Why The Apple Inc. Sell-Off Is Just Getting Started
Keith Fitz-Gerald: I’ve made the case several times that Apple Inc. (NASDAQ:AAPL) was over-cooked, most recently last fall when the company was flirting with $700 a share.
Each time I did I was taken to the woodshed by the legions of Apple fans who couldn’t reconcile their passion with their profits.
iHere we go again…
Following earnings that “beat” and revenue that fell short, the company dropped $48 billion, or roughly 10%, in afterhours trading on Wednesday. And still more on Thursday in early trading.
I think this is just the beginning of a protracted sell- off and my argument really isn’t that fancy. In fact, it comes down to two very simple points:
- The iPhone isn’t the only game in town;
- The iPad isn’t the only tablet, either.
Competition is heating up around the planet and that’s leading to significant margin compression in Apple’s product set. Even if the Street has not yet recognized this explicitly, I think that it’s only a matter of time before it does.
I know Apple’s just beaten the Street yet again, at least when it comes to earnings ($13.07 billion versus $13.06 billion a year ago), and that revenue increased 18% to $54.51 billion versus $46.33 billion a year ago.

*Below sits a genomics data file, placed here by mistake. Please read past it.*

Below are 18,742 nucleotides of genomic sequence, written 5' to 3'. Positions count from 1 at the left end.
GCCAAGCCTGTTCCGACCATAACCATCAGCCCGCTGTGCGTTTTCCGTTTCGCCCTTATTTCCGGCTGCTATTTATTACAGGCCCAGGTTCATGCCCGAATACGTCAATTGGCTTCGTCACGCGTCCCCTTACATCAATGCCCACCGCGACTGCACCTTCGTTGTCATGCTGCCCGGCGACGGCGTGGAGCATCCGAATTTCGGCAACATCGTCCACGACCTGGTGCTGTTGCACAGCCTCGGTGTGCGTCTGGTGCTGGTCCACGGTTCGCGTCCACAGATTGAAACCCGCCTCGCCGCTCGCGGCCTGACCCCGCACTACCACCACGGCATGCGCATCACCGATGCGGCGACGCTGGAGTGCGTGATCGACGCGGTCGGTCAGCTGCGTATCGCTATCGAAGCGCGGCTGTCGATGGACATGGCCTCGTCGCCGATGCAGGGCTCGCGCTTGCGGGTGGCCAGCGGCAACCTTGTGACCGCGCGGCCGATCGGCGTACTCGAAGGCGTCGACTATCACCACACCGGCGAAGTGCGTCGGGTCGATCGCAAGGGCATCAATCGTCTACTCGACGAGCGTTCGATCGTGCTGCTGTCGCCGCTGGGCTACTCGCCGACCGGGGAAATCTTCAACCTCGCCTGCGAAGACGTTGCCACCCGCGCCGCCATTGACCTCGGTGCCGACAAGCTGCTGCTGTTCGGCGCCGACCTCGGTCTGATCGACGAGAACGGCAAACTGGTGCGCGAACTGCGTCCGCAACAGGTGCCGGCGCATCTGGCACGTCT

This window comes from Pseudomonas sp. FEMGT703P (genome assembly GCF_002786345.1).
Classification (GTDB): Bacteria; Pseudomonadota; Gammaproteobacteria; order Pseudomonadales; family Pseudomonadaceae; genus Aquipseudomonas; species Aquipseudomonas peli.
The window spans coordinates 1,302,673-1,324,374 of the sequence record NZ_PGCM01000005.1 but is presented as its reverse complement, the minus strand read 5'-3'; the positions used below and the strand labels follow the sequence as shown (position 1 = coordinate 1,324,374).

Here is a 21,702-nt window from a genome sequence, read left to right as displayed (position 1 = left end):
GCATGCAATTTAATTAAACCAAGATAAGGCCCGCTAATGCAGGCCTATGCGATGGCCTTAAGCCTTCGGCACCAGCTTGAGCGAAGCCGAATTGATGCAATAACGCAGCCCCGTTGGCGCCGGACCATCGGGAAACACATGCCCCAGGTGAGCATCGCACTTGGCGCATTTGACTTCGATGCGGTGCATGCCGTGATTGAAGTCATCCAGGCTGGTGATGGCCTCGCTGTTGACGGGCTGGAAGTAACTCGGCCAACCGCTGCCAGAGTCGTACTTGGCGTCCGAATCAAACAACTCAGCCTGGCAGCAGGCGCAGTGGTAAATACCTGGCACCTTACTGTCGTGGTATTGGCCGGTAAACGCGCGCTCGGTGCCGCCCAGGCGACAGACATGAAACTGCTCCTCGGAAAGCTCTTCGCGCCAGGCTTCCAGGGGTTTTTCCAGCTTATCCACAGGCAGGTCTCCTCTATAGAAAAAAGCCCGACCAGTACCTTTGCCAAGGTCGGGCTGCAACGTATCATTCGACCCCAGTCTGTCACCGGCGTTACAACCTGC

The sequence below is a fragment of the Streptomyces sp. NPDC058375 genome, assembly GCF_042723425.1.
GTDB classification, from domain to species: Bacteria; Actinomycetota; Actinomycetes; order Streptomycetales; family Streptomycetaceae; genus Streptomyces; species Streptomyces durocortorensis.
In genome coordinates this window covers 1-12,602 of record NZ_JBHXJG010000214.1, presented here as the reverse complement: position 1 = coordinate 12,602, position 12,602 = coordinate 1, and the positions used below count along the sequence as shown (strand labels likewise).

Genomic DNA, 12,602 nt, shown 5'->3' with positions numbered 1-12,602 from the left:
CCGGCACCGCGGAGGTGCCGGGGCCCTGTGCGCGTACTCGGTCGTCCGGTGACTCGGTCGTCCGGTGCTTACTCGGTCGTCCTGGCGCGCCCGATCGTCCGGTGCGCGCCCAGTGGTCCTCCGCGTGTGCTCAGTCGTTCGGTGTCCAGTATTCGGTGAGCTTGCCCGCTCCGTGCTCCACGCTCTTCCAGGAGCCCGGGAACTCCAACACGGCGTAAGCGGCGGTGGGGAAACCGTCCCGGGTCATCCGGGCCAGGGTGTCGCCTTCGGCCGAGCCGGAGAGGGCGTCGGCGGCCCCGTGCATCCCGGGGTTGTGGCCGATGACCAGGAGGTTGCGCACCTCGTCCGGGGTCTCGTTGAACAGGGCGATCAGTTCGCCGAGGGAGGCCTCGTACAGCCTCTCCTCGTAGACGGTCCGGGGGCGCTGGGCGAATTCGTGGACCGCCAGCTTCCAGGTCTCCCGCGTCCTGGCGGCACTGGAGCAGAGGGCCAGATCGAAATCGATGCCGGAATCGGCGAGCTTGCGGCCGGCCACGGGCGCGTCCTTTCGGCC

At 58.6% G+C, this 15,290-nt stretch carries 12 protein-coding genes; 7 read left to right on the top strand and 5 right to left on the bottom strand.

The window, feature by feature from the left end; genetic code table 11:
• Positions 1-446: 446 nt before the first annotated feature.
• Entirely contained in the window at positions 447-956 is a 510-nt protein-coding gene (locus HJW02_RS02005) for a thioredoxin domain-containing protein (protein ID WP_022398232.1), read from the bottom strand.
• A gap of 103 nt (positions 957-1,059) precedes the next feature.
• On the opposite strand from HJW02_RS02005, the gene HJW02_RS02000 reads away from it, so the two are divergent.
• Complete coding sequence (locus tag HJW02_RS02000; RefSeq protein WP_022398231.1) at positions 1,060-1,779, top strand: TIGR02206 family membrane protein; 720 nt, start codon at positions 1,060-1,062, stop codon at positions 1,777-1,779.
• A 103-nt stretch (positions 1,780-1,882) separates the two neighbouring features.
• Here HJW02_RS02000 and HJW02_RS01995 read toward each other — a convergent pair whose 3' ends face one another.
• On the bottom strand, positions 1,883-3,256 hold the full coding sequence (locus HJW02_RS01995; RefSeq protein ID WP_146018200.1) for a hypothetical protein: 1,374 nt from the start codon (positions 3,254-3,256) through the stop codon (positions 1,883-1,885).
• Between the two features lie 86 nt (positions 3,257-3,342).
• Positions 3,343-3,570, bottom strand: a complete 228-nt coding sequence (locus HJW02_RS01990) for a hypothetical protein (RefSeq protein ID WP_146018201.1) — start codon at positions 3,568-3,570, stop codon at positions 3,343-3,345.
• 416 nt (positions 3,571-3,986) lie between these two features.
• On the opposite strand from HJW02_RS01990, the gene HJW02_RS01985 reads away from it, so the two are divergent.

But, so what. Get A Free Trend Analysis For Apple Shares Here!
No business – I don’t care how hyped or how rabid the customer base is – can escape the inevitable impact on margins and revenue that comes from higher competition, higher costs and fickle consumers who are less and less enamored with all things “i” every quarter.
Component costs are already high and getting higher. Growth is stalling. It’s “over owned,” to borrow a phrase from DoubleLine CEO Jefffrey Gundlach, who believes like I do that the stock will trade lower this quarter. His target is $425 while mine is a bit lower at $400 and change.
According Bloomberg, Wednesday’s numbers were the slowest growth figures Apple has posted in 14 quarters.
The Apple Double Whammy
Like other manufacturing concerns, the double whammy means that the ongoing margins associated with each new Apple product are becoming smaller. Over time, of course, those go down as production lines ramp up and economies of scale come into effect, but that’s really a short-term game. Apple cannot perpetually introduce products with rising costs and reasonably expect the markets to absorb them as fast as they once did.
If costs are rising faster than revenues over time, sooner or later the two flip and earnings get nailed. There’s not a company in the world that can escape this eventuality.
Additionally, CEO Tim Cook is finding out the hard way that Steve Jobs’ business model really doesn’t account for much absent Jobs himself. Coming into Wednesday’s announcement, t he company had missed estimates for 3 of the past 5 quarters. Now, this makes 4 for 6.
Apple has changed. When Jobs ran the place, it oozed innovation. Now, it oozes MBAs and it risks the same sort of “deadening” process that has plagued Microsoft (Nasdaq:MSFT) since Steve Ballmer took over.